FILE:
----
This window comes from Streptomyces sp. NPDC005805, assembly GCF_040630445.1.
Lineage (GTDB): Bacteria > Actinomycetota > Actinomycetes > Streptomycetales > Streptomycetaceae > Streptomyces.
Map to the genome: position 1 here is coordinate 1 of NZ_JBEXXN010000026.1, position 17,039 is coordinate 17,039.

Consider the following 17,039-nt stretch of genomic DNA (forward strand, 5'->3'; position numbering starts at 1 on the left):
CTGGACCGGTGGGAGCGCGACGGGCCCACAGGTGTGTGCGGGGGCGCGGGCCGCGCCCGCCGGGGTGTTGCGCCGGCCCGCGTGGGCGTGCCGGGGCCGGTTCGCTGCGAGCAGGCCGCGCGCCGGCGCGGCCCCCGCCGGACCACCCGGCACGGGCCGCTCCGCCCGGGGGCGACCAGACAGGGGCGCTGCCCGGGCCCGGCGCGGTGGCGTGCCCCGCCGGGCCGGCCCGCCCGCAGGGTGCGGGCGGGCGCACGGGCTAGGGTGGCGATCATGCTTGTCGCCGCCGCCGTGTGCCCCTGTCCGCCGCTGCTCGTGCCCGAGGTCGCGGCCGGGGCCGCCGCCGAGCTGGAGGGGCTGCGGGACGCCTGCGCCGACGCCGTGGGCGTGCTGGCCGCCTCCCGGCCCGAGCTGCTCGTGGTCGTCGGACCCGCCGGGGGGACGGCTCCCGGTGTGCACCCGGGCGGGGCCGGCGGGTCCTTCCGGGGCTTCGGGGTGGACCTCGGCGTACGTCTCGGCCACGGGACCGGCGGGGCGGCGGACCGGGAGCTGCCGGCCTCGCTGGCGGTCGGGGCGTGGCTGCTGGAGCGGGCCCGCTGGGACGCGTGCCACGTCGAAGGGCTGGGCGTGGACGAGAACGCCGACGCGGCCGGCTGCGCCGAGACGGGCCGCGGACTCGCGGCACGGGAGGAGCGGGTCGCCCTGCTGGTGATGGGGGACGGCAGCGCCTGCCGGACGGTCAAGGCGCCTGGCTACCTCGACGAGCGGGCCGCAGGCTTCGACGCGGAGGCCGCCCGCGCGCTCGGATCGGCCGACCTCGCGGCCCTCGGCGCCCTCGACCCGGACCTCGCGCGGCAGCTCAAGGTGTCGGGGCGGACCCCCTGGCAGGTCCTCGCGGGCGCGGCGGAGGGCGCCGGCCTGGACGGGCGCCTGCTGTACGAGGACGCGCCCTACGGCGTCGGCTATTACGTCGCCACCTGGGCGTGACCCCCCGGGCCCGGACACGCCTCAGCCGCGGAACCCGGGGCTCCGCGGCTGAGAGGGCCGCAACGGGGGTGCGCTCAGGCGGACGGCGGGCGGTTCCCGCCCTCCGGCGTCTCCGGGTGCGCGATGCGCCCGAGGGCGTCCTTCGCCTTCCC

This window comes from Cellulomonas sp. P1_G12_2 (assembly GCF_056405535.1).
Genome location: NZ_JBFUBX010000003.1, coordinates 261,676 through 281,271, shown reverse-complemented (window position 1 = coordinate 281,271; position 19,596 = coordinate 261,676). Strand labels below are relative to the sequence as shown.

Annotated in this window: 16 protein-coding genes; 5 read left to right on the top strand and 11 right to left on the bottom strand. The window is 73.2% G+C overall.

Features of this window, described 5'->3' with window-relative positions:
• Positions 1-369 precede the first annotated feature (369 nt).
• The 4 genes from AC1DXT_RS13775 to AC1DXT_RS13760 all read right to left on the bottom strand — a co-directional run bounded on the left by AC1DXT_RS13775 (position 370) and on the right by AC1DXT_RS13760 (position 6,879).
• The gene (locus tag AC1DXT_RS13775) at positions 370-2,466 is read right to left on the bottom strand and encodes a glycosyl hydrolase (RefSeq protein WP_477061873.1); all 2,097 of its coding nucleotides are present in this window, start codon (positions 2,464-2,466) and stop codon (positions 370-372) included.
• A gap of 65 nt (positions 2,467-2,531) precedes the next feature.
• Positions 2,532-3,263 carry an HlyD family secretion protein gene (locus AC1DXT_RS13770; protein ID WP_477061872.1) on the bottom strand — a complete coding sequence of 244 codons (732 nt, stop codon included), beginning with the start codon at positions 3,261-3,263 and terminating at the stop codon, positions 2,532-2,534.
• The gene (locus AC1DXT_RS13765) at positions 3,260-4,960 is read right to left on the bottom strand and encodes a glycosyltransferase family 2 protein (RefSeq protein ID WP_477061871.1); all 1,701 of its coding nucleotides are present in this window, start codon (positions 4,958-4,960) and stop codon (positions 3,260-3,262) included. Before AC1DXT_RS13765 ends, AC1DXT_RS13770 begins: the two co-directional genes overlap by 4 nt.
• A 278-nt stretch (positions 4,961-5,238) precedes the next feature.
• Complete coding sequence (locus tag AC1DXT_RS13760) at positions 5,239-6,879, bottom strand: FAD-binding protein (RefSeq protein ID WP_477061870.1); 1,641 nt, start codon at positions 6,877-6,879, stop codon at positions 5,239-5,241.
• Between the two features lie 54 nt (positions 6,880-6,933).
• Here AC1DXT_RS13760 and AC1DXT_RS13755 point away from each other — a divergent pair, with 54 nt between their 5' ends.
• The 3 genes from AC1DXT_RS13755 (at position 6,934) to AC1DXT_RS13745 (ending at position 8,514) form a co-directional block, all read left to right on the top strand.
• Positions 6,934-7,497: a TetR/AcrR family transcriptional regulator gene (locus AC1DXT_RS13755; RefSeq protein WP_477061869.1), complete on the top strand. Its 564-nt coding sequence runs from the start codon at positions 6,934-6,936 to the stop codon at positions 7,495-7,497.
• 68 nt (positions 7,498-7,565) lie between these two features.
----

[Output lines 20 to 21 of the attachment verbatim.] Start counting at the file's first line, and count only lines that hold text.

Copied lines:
• The 3 genes from AC1DXT_RS13755 (at position 6,934) to AC1DXT_RS13745 (ending at position 8,514) form a co-directional block, all read left to right on the top strand.
• Positions 6,934-7,497: a TetR/AcrR family transcriptional regulator gene (locus AC1DXT_RS13755; RefSeq protein WP_477061869.1), complete on the top strand. Its 564-nt coding sequence runs from the start codon at positions 6,934-6,936 to the stop codon at positions 7,495-7,497.